Background Use of cross matching or HLA matching for donor selection is the basis of managing patients refractory to platelet (PLT) transfusion. Because of changes in patient care, we evaluated the effect of cross matching and HLA matching in patients refractory to PLT transfusion.
Study Design and Methods We identified all patients who received either HLA-matched or cross-matched PLTs during a 3-year period at our medical center. Patient records were reviewed and laboratory data were collected. One- to 4-hour corrected count increments (CCIs) were calculated for transfusions given up to 72 hours before receiving these specialized units and the HLA-matched or cross-matched units themselves.
Results Thirty-two patients were identified who received a total of 354 PLT transfusions. Of these, 161 were from unselected apheresis, 152 were cross matched, and 41 were HLA selected. The median CCI for random-donor transfusions was 0 (range, 0 × 109-10.5 × 109/L), for cross-matched PLT transfusions 1.7 × 109/L (0 × 109-5.1 × 109/L), and for HLA-matched transfusions 1.2 × 109/L (0 × 109-13.9 × 109/L). Only 25 and 30% of cross-match-compatible or HLA-selected units, respectively, gave 1- to 4-hour CCIs of more than 5.0 × 109/L compared to 12% of the transfusions from random donors. There were no significant differences in the 1- to 4-hour CCIs when comparing random units with HLA-selected or cross-match-compatible units. There was also no significant difference when comparing the HLA-matched and cross-match-compatible PLT units with each other.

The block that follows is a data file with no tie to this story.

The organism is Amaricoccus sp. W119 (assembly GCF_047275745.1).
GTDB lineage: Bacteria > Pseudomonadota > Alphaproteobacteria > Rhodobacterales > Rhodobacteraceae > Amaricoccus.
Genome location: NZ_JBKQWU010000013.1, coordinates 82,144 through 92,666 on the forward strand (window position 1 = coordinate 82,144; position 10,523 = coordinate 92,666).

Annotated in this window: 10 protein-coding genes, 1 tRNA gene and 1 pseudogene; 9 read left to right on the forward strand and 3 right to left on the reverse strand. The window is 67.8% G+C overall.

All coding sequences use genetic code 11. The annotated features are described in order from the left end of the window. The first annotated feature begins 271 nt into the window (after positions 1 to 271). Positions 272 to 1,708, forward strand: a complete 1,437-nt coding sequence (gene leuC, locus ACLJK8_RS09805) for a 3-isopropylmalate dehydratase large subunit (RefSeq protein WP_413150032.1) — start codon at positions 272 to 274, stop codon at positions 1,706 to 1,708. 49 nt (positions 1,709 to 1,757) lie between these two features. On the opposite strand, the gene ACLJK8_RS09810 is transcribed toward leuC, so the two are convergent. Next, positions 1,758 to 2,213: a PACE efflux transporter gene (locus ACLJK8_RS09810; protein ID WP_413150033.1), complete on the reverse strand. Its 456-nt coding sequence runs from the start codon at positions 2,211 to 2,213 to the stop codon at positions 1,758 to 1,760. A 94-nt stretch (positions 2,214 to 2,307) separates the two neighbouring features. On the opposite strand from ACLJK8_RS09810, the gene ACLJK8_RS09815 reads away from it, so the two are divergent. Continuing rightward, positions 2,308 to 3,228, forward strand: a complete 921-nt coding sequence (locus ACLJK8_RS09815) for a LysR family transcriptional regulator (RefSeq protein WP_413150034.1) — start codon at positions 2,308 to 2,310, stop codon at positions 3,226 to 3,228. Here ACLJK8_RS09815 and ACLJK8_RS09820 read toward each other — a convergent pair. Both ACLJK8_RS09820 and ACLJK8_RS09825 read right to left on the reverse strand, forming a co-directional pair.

Conclusions The use of cross-match-compatible or HLA-matched units did not provide better increments in PLT count when compared to random nonselected units. Clinical factors may overpower immunologic matching.